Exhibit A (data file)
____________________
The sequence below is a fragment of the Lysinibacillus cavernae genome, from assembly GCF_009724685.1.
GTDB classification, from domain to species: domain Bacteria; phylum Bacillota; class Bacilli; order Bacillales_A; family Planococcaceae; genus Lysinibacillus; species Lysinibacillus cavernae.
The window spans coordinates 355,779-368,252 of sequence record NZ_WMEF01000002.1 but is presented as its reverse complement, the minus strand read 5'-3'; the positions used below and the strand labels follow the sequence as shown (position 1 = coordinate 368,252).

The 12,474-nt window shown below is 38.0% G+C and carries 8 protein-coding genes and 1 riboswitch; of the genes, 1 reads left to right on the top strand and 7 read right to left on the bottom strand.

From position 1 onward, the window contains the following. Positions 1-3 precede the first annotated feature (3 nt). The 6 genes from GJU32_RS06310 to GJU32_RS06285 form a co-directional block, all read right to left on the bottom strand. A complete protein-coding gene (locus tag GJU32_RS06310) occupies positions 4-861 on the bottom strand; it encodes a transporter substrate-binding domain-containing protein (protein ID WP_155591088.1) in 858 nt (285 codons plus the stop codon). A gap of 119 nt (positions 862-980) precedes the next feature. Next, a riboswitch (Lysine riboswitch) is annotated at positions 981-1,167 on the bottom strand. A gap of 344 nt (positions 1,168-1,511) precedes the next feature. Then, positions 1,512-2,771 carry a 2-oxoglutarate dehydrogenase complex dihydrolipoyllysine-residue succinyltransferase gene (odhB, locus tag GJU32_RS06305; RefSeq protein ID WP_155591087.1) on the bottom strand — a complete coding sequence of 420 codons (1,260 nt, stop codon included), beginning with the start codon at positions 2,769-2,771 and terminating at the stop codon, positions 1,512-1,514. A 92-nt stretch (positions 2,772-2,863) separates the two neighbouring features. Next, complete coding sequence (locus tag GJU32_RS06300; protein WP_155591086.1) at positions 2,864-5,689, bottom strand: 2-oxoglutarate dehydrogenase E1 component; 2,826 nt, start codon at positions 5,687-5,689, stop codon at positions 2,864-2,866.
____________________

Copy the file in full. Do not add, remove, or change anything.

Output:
The sequence below is a fragment of the Lysinibacillus cavernae genome, from assembly GCF_009724685.1.
GTDB classification, from domain to species: domain Bacteria; phylum Bacillota; class Bacilli; order Bacillales_A; family Planococcaceae; genus Lysinibacillus; species Lysinibacillus cavernae.
The window spans coordinates 355,779-368,252 of sequence record NZ_WMEF01000002.1 but is presented as its reverse complement, the minus strand read 5'-3'; the positions used below and the strand labels follow the sequence as shown (position 1 = coordinate 368,252).

The 12,474-nt window shown below is 38.0% G+C and carries 8 protein-coding genes and 1 riboswitch; of the genes, 1 reads left to right on the top strand and 7 read right to left on the bottom strand.

From position 1 onward, the window contains the following. Positions 1-3 precede the first annotated feature (3 nt). The 6 genes from GJU32_RS06310 to GJU32_RS06285 form a co-directional block, all read right to left on the bottom strand. A complete protein-coding gene (locus tag GJU32_RS06310) occupies positions 4-861 on the bottom strand; it encodes a transporter substrate-binding domain-containing protein (protein ID WP_155591088.1) in 858 nt (285 codons plus the stop codon). A gap of 119 nt (positions 862-980) precedes the next feature. Next, a riboswitch (Lysine riboswitch) is annotated at positions 981-1,167 on the bottom strand. A gap of 344 nt (positions 1,168-1,511) precedes the next feature. Then, positions 1,512-2,771 carry a 2-oxoglutarate dehydrogenase complex dihydrolipoyllysine-residue succinyltransferase gene (odhB, locus tag GJU32_RS06305; RefSeq protein ID WP_155591087.1) on the bottom strand — a complete coding sequence of 420 codons (1,260 nt, stop codon included), beginning with the start codon at positions 2,769-2,771 and terminating at the stop codon, positions 1,512-1,514. A 92-nt stretch (positions 2,772-2,863) separates the two neighbouring features. Next, complete coding sequence (locus tag GJU32_RS06300; protein WP_155591086.1) at positions 2,864-5,689, bottom strand: 2-oxoglutarate dehydrogenase E1 component; 2,826 nt, start codon at positions 5,687-5,689, stop codon at positions 2,864-2,866.